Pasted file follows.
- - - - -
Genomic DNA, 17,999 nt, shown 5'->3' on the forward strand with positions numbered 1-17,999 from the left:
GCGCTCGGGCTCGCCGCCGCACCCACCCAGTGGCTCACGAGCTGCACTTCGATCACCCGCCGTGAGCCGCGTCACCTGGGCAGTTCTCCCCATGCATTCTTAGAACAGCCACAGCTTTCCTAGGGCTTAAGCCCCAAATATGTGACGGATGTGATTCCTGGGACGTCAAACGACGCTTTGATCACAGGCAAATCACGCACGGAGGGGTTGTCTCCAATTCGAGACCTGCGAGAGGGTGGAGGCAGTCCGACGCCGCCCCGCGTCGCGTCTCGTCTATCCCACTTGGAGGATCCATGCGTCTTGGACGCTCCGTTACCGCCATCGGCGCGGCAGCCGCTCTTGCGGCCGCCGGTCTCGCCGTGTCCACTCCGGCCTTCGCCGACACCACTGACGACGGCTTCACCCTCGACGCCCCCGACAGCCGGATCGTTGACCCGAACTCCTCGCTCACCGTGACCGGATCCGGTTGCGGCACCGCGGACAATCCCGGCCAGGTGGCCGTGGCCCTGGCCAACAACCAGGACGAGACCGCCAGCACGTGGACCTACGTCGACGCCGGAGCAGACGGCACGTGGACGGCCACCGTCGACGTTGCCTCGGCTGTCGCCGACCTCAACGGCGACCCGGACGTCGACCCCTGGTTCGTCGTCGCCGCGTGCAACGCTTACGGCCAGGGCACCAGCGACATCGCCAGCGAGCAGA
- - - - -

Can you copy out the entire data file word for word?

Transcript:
Genomic DNA, 17,999 nt, shown 5'->3' on the forward strand with positions numbered 1-17,999 from the left:
GCGCTCGGGCTCGCCGCCGCACCCACCCAGTGGCTCACGAGCTGCACTTCGATCACCCGCCGTGAGCCGCGTCACCTGGGCAGTTCTCCCCATGCATTCTTAGAACAGCCACAGCTTTCCTAGGGCTTAAGCCCCAAATATGTGACGGATGTGATTCCTGGGACGTCAAACGACGCTTTGATCACAGGCAAATCACGCACGGAGGGGTTGTCTCCAATTCGAGACCTGCGAGAGGGTGGAGGCAGTCCGACGCCGCCCCGCGTCGCGTCTCGTCTATCCCACTTGGAGGATCCATGCGTCTTGGACGCTCCGTTACCGCCATCGGCGCGGCAGCCGCTCTTGCGGCCGCCGGTCTCGCCGTGTCCACTCCGGCCTTCGCCGACACCACTGACGACGGCTTCACCCTCGACGCCCCCGACAGCCGGATCGTTGACCCGAACTCCTCGCTCACCGTGACCGGATCCGGTTGCGGCACCGCGGACAATCCCGGCCAGGTGGCCGTGGCCCTGGCCAACAACCAGGACGAGACCGCCAGCACGTGGACCTACGTCGACGCCGGAGCAGACGGCACGTGGACGGCCACCGTCGACGTTGCCTCGGCTGTCGCCGACCTCAACGGCGACCCGGACGTCGACCCCTGGTTCGTCGTCGCCGCGTGCAACGCTTACGGCCAGGGCACCAGCGACATCGCCAGCGAGCAGA